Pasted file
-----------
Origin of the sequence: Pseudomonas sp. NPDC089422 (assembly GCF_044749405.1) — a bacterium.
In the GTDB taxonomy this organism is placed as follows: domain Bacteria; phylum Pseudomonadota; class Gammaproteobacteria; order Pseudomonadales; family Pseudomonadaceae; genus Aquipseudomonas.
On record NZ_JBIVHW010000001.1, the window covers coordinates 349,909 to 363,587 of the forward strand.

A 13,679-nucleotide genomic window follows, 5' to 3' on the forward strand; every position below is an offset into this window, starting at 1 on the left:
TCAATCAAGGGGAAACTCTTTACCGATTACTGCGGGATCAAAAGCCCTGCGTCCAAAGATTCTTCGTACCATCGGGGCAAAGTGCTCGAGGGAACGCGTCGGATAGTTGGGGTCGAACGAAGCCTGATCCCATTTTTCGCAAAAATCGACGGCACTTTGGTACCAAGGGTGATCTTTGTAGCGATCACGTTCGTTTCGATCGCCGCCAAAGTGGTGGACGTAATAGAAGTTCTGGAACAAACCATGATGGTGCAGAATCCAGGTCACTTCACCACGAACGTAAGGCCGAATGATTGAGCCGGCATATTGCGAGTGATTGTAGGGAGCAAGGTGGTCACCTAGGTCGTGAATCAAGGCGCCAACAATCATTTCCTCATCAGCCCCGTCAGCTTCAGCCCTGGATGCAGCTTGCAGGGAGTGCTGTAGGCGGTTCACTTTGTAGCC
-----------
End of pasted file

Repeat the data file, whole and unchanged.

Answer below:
Origin of the sequence: Pseudomonas sp. NPDC089422 (assembly GCF_044749405.1) — a bacterium.
In the GTDB taxonomy this organism is placed as follows: domain Bacteria; phylum Pseudomonadota; class Gammaproteobacteria; order Pseudomonadales; family Pseudomonadaceae; genus Aquipseudomonas.
On record NZ_JBIVHW010000001.1, the window covers coordinates 349,909 to 363,587 of the forward strand.

A 13,679-nucleotide genomic window follows, 5' to 3' on the forward strand; every position below is an offset into this window, starting at 1 on the left:
TCAATCAAGGGGAAACTCTTTACCGATTACTGCGGGATCAAAAGCCCTGCGTCCAAAGATTCTTCGTACCATCGGGGCAAAGTGCTCGAGGGAACGCGTCGGATAGTTGGGGTCGAACGAAGCCTGATCCCATTTTTCGCAAAAATCGACGGCACTTTGGTACCAAGGGTGATCTTTGTAGCGATCACGTTCGTTTCGATCGCCGCCAAAGTGGTGGACGTAATAGAAGTTCTGGAACAAACCATGATGGTGCAGAATCCAGGTCACTTCACCACGAACGTAAGGCCGAATGATTGAGCCGGCATATTGCGAGTGATTGTAGGGAGCAAGGTGGTCACCTAGGTCGTGAATCAAGGCGCCAACAATCATTTCCTCATCAGCCCCGTCAGCTTCAGCCCTGGATGCAGCTTGCAGGGAGTGCTGTAGGCGGTTCACTTTGTAGCC